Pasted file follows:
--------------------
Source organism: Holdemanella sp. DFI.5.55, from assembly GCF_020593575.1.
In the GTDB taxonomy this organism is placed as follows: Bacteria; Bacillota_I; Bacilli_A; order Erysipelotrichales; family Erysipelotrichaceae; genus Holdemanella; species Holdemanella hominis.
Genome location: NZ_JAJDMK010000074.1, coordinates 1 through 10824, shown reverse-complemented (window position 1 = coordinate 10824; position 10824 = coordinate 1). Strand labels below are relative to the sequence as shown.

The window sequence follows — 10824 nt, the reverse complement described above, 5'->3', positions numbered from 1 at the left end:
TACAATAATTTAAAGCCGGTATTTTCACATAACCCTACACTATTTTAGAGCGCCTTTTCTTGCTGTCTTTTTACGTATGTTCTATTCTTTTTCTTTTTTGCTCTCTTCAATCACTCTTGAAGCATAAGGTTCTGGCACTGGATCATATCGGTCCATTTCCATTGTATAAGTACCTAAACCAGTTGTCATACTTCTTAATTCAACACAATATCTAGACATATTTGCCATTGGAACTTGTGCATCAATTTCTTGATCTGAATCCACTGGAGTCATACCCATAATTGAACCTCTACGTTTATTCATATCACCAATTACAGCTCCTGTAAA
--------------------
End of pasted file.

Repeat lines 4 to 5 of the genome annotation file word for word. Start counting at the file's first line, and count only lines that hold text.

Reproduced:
The window sequence follows — 10824 nt, the reverse complement described above, 5'->3', positions numbered from 1 at the left end:
TACAATAATTTAAAGCCGGTATTTTCACATAACCCTACACTATTTTAGAGCGCCTTTTCTTGCTGTCTTTTTACGTATGTTCTATTCTTTTTCTTTTTTGCTCTCTTCAATCACTCTTGAAGCATAAGGTTCTGGCACTGGATCATATCGGTCCATTTCCATTGTATAAGTACCTAAACCAGTTGTCATACTTCTTAATTCAACACAATATCTAGACATATTTGCCATTGGAACTTGTGCATCAATTTCTTGATCTGAATCCACTGGAGTCATACCCATAATTGAACCTCTACGTTTATTCATATCACCAATTACAGCTCCTGTAAA